In Goa, Governor Mridula Sinha ignored the established principle of inviting the single largest party in the wake of a fractured mandate, and appointed BJP leader Manohar Parrikar as chief minister on Sunday. The BJP has 13 MLAs in a House of 40, four less than the Congress. A similar situation has developed in Manipur, where Governor Najma Heptulla invited the BJP, which won fewer seats than the Congress, to form the government. The Congress should have been invited first. The BJP’s claim should have been considered only if the Congress pleaded inability or failed the floor test. Both gubernatorial decisions, in Goa and in Manipur, reek of partisanship.
Sinha’s invitation to the BJP ostensibly rests on that party hastily submitting letters of support from smaller parties — the MGP and the Goa Forward Party with three MLAs each — and three independents to claim a majority in the House. The premise of her decision is questionable: These parties did not fight the election as part of a coalition. In fact, Goa Forward Party ran an anti-BJP campaign. The BJP, of course, was quick to win over the smaller parties and approach the governor’s office. But surely this is not about running the race to the Raj Bhawan faster — speed cannot be the overriding or pressing consideration for the governor while assessing a party’s claim to form government. There have been occasions in the past where a party with the support of the largest number of legislators has been preferred over the single largest party in the assembly in government formation. But it is also true that those decisions — the Congress and its allies have been beneficiaries — were disputed on grounds of procedure and propriety. The Justice M.M. Punchhi Commission on Centre-State Relations in 2010 laid down some guidelines to be followed in the appointment of a chief minister by a governor. It said the governor should invite the leader of “a pre-poll alliance commanding the largest number” or the “largest single party” to form the government in case no party or pre-poll coalition has a clear majority. The Sarkaria Commission, which studied Centre-state relations in the 1980s, held a similar view. The CM thus appointed must prove majority as per the guidelines laid down in the Bommai judgment — on the floor of the assembly.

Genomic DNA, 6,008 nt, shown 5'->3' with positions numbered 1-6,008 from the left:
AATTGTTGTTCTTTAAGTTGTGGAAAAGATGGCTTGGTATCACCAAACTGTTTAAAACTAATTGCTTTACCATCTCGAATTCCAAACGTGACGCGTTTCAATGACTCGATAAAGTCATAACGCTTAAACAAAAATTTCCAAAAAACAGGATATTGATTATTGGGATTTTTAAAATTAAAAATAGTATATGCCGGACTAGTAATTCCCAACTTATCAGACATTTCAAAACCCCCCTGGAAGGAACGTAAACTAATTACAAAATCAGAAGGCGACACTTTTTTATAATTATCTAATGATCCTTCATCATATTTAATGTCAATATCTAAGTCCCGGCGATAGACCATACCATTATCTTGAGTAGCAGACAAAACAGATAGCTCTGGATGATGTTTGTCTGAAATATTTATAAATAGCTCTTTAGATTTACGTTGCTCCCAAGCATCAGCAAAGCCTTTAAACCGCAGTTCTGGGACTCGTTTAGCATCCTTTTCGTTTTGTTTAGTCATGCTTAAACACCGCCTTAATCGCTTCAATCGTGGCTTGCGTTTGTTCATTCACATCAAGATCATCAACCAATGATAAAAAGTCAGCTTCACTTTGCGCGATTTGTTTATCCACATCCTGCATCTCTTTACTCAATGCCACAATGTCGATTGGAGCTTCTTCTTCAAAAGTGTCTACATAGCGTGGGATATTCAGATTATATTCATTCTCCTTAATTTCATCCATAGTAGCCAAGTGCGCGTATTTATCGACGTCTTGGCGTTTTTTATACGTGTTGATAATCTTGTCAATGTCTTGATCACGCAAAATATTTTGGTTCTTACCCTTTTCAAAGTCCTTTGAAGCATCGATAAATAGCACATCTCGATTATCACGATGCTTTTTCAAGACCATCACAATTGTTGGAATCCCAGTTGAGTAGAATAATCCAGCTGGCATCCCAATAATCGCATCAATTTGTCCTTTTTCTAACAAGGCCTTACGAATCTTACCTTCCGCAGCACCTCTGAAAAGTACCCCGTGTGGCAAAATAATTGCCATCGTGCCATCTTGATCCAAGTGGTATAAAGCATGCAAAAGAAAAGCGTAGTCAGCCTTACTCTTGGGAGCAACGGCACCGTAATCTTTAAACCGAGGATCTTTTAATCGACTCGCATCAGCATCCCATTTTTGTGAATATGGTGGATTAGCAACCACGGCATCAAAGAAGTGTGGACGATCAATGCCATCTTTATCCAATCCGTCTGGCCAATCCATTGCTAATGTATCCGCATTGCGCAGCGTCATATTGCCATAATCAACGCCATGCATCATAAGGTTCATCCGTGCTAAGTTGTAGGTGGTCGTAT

Ruling on a petition filed by the Congress, the Supreme Court asked the BJP government in Goa to prove its majority within 48 hours, instead of the 15 days’ leeway given by Governor Sinha. But it was a half-measure. The court’s reluctance to uphold the principle of inviting the single largest party first and therefore, to stay Parrikar’s swearing-in on Tuesday, is controversial.